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of united airlines, carlos munoz, has been speaking on american television, following news that a passenger was forcibly removed from one of his company's flights. david dow is being treated in hospital. mr munoz told abc's programme good morning america, what he thinks went wrong. it was a system failure. we have not provided our front—line managers with the tools, the procedures which allow them to use their common sense. they could have been solved by this. that is on me. i have to fix that. if you look at the policy, and a lot of people learned this week, three this story, —— three
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this story, in the fine print, new can be asked to leave a flight when you are asked and without compensation. why went those at united not able to offer people more money to leave that like? back to this issue, there are many of these points we need to look at. there is an incentive programme that works well outside the gate. clearly, when you get into an aeroplane when you are boarded, with your luggage, your incentive model needs to change, that's why one of the policies is one we will look at. we do empower oui’ one we will look at. we do empower our folks to a degree, but we need to expand and adjust those policies to expand and adjust those policies to allow more common—sense. to expand and adjust those policies to allow more common-sense. in the future, if nobody voluntarily decides to leave the plane, based on the amount of money... we will not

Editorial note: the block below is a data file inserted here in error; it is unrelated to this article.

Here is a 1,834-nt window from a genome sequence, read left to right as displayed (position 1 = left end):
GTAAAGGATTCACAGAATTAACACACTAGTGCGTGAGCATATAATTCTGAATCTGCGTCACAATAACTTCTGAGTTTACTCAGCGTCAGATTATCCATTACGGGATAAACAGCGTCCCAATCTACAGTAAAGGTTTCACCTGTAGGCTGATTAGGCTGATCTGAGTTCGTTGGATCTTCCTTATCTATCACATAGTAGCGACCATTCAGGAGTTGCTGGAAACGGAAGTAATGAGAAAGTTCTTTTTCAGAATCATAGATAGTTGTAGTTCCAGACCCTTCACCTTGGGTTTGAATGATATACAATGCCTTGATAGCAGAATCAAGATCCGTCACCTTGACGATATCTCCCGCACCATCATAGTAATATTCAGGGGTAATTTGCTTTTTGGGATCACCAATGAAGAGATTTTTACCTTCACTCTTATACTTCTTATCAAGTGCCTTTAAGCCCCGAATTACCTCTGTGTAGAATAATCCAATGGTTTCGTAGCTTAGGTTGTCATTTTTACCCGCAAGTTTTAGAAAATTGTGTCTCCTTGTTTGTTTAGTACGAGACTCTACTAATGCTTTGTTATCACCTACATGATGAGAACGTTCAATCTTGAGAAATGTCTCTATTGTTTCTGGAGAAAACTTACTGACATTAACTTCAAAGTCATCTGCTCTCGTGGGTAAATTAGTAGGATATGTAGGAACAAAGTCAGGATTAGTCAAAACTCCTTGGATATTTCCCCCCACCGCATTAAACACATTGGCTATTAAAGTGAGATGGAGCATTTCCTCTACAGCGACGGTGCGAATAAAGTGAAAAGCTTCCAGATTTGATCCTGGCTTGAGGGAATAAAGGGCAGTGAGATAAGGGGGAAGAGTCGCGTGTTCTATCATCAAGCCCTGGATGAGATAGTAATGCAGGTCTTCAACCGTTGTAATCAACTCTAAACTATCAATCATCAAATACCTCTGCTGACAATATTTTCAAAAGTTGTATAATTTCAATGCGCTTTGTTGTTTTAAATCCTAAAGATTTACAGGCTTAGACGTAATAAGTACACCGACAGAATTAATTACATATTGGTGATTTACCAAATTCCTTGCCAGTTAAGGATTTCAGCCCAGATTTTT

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ask a law enforcement official to remove them. have you spoken to doctor dow?|j have have you spoken to doctor dow?” have reached out to him and left him a message. he has not got in contact. a message. he has not got in co nta ct. as a message. he has not got in contact. as much as i cannot apologise directly to him,... what does he deserve from this? certainly an apology and from then on, we will have to see. do you think he is at fault in any way? now. he can't be. he was a paid passenger sitting in oui’ he was a paid passenger sitting in our aircraft, in his paid seat and nobody should be treated that way. he reared. there are a number of pr
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professionals who believe that this was handled in improperly by you and your company and some are calling for you to resign. have you consider that option? no. iwas for you to resign. have you consider that option? no. i was hired to make united better, and we have been doing that and that's what we will continue to do. that is the chief executive of united airlines, there. demonstrators in south africa have held protests in the country's £32,151;ggstéstsjnztbé’ffifdnfig’f-t . . e eem§né er§?'§§"*l§‘fi§‘i‘3rfi??‘§e ' the march to in pretoria was organised buildings in pretoria was organised by the coalition of the country's opposition parties. the recent sacking of the finance minister, government corruption is scandals and slowing economic growth has